The TV debate: What did Twitterers think and feel?
So we've seen a new record for a political event: last night's debate was the most-tweeted ever. Over 180,000 tweets in 90 minutes by more than 38,000 Twitterers.
"So what?" I hear you say. "Nearly 10 million people watched it on television; those numbers are pretty insignificant." Perhaps, although there may well have been far more people watching Twitter passively than the numbers who actually tweeted.
An analysis of what was being said on Twitter as the debate unfolded comes up with some interesting conclusions. We asked a firm called Lexalytics to put its "sentiment-analysis" machine to work on the debate last night. In the end, we decided to narrow the results down to what was said on Twitter - it produced far more data than any other source. Here's the chart:
What you're seeing is a chart of the ratio of positive to negative language used about each leader over a series of five-minute periods.
The first thing you notice is that right at the start, at 2040, Gordon Brown dips sharply into negative territory, perhaps during his answer on immigration.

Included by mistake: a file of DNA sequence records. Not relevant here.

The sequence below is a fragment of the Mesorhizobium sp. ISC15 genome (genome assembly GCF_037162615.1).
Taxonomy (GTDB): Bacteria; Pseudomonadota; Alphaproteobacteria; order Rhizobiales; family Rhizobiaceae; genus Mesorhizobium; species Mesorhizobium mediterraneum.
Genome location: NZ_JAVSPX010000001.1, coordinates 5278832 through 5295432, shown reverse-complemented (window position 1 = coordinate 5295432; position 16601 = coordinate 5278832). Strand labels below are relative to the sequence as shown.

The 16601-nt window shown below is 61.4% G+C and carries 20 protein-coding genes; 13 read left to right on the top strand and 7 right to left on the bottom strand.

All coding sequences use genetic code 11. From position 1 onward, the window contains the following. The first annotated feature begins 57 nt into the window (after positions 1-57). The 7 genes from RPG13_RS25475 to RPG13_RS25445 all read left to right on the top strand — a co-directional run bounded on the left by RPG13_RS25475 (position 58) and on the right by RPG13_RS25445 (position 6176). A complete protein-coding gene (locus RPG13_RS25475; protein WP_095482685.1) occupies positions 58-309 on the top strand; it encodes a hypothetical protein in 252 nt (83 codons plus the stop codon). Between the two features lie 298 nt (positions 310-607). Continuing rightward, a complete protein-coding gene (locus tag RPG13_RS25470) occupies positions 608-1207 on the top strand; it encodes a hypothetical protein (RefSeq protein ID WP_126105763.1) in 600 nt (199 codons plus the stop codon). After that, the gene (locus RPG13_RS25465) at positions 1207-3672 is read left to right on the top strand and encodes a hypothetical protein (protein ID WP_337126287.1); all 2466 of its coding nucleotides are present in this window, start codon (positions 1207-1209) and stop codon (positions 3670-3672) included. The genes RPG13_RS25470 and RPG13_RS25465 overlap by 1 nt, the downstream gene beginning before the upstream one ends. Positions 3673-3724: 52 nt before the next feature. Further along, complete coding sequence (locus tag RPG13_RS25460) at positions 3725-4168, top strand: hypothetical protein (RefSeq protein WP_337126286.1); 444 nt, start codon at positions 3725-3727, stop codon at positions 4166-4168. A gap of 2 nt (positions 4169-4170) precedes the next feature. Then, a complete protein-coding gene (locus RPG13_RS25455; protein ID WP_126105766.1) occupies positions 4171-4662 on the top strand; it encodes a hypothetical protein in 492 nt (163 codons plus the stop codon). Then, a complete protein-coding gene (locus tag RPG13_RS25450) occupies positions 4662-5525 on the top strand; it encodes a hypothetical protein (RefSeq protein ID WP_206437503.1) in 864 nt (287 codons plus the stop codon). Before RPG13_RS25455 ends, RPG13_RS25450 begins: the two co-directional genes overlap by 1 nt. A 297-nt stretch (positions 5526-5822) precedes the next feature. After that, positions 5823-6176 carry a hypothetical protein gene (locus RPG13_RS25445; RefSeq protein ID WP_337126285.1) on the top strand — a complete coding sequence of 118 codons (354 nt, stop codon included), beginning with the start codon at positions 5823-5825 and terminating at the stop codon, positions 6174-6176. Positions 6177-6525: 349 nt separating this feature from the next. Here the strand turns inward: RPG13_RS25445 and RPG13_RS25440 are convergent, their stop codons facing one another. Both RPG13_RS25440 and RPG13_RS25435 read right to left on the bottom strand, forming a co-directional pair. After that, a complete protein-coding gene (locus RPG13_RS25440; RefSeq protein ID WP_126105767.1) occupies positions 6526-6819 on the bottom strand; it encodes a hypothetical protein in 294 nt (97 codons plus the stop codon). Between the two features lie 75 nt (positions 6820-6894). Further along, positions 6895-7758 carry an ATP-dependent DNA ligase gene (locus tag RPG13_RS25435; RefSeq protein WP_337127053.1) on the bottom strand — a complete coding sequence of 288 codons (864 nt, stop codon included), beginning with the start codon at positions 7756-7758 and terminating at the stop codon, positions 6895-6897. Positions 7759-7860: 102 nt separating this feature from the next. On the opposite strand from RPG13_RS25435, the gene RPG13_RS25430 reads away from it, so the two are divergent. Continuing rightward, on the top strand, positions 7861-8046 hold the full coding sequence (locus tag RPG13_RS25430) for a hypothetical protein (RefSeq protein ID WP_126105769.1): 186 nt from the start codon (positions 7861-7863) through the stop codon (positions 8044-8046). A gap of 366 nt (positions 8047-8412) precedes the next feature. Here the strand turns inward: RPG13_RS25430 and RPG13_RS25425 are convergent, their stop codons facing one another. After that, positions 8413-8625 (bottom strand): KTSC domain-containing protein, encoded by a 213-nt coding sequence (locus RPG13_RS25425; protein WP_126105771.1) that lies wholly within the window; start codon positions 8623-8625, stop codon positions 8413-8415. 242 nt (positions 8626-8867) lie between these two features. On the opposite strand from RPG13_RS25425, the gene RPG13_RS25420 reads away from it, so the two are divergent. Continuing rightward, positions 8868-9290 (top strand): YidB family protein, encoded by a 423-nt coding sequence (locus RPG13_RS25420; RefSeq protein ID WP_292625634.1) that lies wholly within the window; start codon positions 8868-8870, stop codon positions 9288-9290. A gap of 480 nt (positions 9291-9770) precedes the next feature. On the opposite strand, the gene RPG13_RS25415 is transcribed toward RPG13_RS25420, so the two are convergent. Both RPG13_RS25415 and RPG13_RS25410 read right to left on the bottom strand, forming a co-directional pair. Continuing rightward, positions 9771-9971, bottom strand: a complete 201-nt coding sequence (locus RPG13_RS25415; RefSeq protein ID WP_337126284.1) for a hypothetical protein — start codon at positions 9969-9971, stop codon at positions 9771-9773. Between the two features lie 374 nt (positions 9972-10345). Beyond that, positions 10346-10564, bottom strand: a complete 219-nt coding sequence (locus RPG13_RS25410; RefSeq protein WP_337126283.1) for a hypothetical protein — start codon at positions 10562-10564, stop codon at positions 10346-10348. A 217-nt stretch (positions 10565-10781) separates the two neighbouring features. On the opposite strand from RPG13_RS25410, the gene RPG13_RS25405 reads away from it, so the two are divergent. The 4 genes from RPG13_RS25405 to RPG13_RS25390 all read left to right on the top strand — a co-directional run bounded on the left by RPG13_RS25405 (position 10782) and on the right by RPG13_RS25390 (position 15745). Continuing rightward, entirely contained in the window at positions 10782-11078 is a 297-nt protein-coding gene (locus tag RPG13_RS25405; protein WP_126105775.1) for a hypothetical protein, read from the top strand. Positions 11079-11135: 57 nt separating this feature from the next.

His rating recovers and leaps into positive territory - at about the time that he launched a jokey attack on David Cameron over airbrushed posters.
Mr Cameron falls into negative territory at 2110 somewhere between the constitutional reform and education questions, where all three take a dip. But from then on, Nick Clegg moves into positive territory and stays there for the rest of the debate.
So, just like the other measures of opinion, our Twitter sentiment tracker appears to show that Nick Clegg had the best night as part of its almost-live representation of public reactions. Now, we must be cautious about reading too much into this experiment; the twitterverse is by no means certain to be representative of the electorate as a whole. But this could be a useful addition to the toolbox of any political analyst.